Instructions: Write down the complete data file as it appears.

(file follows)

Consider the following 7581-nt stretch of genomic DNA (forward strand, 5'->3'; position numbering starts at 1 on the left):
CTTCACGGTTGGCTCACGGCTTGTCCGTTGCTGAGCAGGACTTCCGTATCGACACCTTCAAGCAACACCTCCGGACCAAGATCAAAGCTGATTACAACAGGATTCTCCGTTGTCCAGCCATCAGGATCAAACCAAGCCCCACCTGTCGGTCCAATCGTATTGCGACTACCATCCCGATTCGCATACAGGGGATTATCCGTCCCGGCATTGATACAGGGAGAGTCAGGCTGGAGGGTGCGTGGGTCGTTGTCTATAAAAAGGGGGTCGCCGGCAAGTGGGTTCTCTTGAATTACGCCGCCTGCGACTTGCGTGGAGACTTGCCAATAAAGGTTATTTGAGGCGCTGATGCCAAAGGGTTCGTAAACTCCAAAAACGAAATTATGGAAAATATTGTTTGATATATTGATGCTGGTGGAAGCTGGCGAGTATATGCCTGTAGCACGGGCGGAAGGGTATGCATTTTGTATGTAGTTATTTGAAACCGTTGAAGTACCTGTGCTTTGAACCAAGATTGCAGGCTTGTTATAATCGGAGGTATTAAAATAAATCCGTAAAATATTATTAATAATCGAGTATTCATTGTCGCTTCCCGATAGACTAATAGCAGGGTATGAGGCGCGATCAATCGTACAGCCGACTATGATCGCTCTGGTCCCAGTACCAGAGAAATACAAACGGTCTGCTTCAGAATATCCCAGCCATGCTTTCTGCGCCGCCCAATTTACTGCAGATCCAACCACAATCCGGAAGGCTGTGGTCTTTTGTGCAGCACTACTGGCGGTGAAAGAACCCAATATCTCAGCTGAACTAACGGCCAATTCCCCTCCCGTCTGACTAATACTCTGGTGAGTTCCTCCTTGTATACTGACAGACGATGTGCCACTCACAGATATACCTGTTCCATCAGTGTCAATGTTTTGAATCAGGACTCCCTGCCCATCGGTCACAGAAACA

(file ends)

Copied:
Consider the following 7581-nt stretch of genomic DNA (forward strand, 5'->3'; position numbering starts at 1 on the left):
CTTCACGGTTGGCTCACGGCTTGTCCGTTGCTGAGCAGGACTTCCGTATCGACACCTTCAAGCAACACCTCCGGACCAAGATCAAAGCTGATTACAACAGGATTCTCCGTTGTCCAGCCATCAGGATCAAACCAAGCCCCACCTGTCGGTCCAATCGTATTGCGACTACCATCCCGATTCGCATACAGGGGATTATCCGTCCCGGCATTGATACAGGGAGAGTCAGGCTGGAGGGTGCGTGGGTCGTTGTCTATAAAAAGGGGGTCGCCGGCAAGTGGGTTCTCTTGAATTACGCCGCCTGCGACTTGCGTGGAGACTTGCCAATAAAGGTTATTTGAGGCGCTGATGCCAAAGGGTTCGTAAACTCCAAAAACGAAATTATGGAAAATATTGTTTGATATATTGATGCTGGTGGAAGCTGGCGAGTATATGCCTGTAGCACGGGCGGAAGGGTATGCATTTTGTATGTAGTTATTTGAAACCGTTGAAGTACCTGTGCTTTGAACCAAGATTGCAGGCTTGTTATAATCGGAGGTATTAAAATAAATCCGTAAAATATTATTAATAATCGAGTATTCATTGTCGCTTCCCGATAGACTAATAGCAGGGTATGAGGCGCGATCAATCGTACAGCCGACTATGATCGCTCTGGTCCCAGTACCAGAGAAATACAAACGGTCTGCTTCAGAATATCCCAGCCATGCTTTCTGCGCCGCCCAATTTACTGCAGATCCAACCACAATCCGGAAGGCTGTGGTCTTTTGTGCAGCACTACTGGCGGTGAAAGAACCCAATATCTCAGCTGAACTAACGGCCAATTCCCCTCCCGTCTGACTAATACTCTGGTGAGTTCCTCCTTGTATACTGACAGACGATGTGCCACTCACAGATATACCTGTTCCATCAGTGTCAATGTTTTGAATCAGGACTCCCTGCCCATCGGTCACAGAAACA